DAYTONA BEACH, Fla. -- While some NASCAR Winston Cup Series drivers are complaining about the demands of the 38-race season, a handful can't seem to get enough.
At least six stock car specialists will participate in this weekend's Rolex 24 Hours of Daytona sports car race at Daytona International Speed way. For most, it's a relaxing way to get ready for the grueling season that starts a week later with the Budweiser Shootout all-star race.
''I was sitting at home watching this, and I thought 'Hey, those guys look like they're having fun.' Let's go down there and try it,'' Kyle Petty said.
Petty will be joined by Tony Stewart, Robby Gordon, Wally Dallenbach, Derrike Cope and Kevin Harvick in the twice-around-the-clock race on the speedway's 3.56-mile road course.
Petty said the sports car race provides a better transition from the off-season to the start of Speed Weeks.
''It's pretty tough to come down here and have your Gatorade 125s (qualifying races for the Daytona 500) be your initial race and the Daytona 500 be your next race,'' Petty said. ''There's a lot of pressure on those races. The 24-hour race kind of takes some of the butterflies from it.
''The only disadvantage is, you're racing out of your league. You stand the chance of coming down and looking like an idiot. We're not road-racers by any stretch. I wouldn't put myself on par with the guys on my own team, much less with James Weaver, El liott Forbes-Robinson or Jack Baldwin. People get to a point where they build a name for themselves. They got an ego, and you stand a good chance of coming down here and getting your ego bruised. Maybe I don't have much of an ego, or I don't care.''
Gordon will be paired with Jim Matthews, Scott Sharp and Guy Smith in a Ford-powered Riley & Scott Mark III-C; Stew art will work with Jan Lam mers and Johnny Mowlem in a Judd-Crawford; Petty will drive with Leo Hindrey and Peter Baron in a Porsche GT3 R; Dallenbach will be in another Riley & Scott with Steve Knapp, George Robinson and Baldwin; Bill Auberlen, Cort Wagner and Costantino Bert uz zi will share driving duties with Cope in a Ferrari 360; and Harvick is with Dave Liniger, Rick Carelli and John Metcalf in a Chevrolet Corvette.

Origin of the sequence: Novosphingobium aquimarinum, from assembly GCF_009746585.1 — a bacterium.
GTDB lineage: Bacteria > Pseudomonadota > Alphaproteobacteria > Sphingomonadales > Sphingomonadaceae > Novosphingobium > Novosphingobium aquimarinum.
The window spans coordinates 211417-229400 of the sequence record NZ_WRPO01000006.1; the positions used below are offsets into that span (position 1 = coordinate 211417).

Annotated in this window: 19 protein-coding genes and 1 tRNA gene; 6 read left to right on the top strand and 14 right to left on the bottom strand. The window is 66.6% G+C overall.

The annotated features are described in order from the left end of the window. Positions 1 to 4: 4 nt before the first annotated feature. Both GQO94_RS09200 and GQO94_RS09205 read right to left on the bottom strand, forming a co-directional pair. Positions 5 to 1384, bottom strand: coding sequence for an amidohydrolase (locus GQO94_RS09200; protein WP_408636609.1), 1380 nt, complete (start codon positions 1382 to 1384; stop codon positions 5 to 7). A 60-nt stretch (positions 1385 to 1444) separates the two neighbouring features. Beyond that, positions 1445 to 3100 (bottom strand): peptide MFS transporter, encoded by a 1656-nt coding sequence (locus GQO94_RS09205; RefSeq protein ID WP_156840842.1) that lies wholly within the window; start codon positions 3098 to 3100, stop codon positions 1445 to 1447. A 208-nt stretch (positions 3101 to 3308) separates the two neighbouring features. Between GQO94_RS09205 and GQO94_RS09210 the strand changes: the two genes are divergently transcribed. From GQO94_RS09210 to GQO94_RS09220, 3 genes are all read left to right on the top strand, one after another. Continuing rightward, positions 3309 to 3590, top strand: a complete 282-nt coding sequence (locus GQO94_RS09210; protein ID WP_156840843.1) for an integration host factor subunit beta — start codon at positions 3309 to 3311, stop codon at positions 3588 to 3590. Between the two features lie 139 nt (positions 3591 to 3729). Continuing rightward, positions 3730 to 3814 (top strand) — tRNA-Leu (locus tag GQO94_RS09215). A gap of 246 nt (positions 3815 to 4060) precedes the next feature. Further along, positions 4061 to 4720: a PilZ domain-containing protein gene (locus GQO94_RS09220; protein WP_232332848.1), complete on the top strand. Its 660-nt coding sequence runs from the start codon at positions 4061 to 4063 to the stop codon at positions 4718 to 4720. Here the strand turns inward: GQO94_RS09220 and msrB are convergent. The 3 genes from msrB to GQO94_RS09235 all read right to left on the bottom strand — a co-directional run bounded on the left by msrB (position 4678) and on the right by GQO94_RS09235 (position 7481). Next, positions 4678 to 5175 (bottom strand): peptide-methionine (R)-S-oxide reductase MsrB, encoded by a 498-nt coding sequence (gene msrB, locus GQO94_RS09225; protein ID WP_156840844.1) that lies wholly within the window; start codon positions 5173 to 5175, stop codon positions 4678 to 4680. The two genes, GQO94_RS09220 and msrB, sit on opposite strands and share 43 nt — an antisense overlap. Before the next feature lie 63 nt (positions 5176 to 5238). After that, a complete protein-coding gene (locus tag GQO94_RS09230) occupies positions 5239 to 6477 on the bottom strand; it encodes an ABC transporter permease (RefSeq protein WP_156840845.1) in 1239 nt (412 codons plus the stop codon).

''The whole goal here is to have fun,'' Harvick said. ''We still want to win the race, but the main objective is to have a good time and relax and get into the groove for the (Winston) Cup season.''
Like Petty, Harvick is happy to have the opportunity to work out the kinks in a sports car before he embarks on a stock car schedule that doesn't end until the Sunday before Thanksgiving.
''There's no reason we shouldn't start a week earlier,'' Harvick said. ''You don't have to work the jitters out in the Winston Cup car. When you get done with this race, you will have been in the car for quite awhile, hopefully working out the kinks.''
The 24-hour race starts at 1 p.m. Saturday.
EARNHARDT MEMORIALS: The plywood walls in front of Daytona USA are supposed to keep the project secret, but news that a statue of legendary driver Dale Earnhardt will be added to the motorsports attraction was too hard to keep quiet.
Earnhardt was killed on the final lap of the 2001 Daytona 500, and speedway officials have wrestled with several ideas on how to honor the seven-time champion.
They have kept quiet about the project, but city records show the speedway obtained a $375 building permit for a sculpture valued at $60,000.
In addition to the sculpture, a pedestrian bridge in front of the speed way will open in time for this weekend's Rolex 24 Hours of Day tona.
The bridge was named
The Dale Earnhardt Memorial Bridge with a unanimous vote by the city commission.
State funds were used to pay for the $4.2 million bridge that will allow fans to cross busy six-lane-wide U.S. High way 92 without interrupting traffic on race day. The speedway donated about $1 million worth of land for the project, while the city will pay for the memorial plaques at both ends of the bridge.
PIT STOPS: The old Galaxy Motorsports team might be back in business. Team owner Darwin Oordt got a new partner recently in former Min nesota Vikings coach Dennis Green, and the two plan to return to the Winston Cup series later this year. ''We won't be at Daytona, but I wouldn't rule out racing at some point not too long afterwards,'' Oordt said. The team is pursuing a full-time sponsor. Busch Series cars testing for the NAPA 300 at Daytona were about 2 mph faster than Win ston Cup cars testing for the Daytona 500. Hooter's, which has been off the Winston Cup Series for five years as a sponsor, will return for the Daytona 500 with driver Kirk Shelmerdine.
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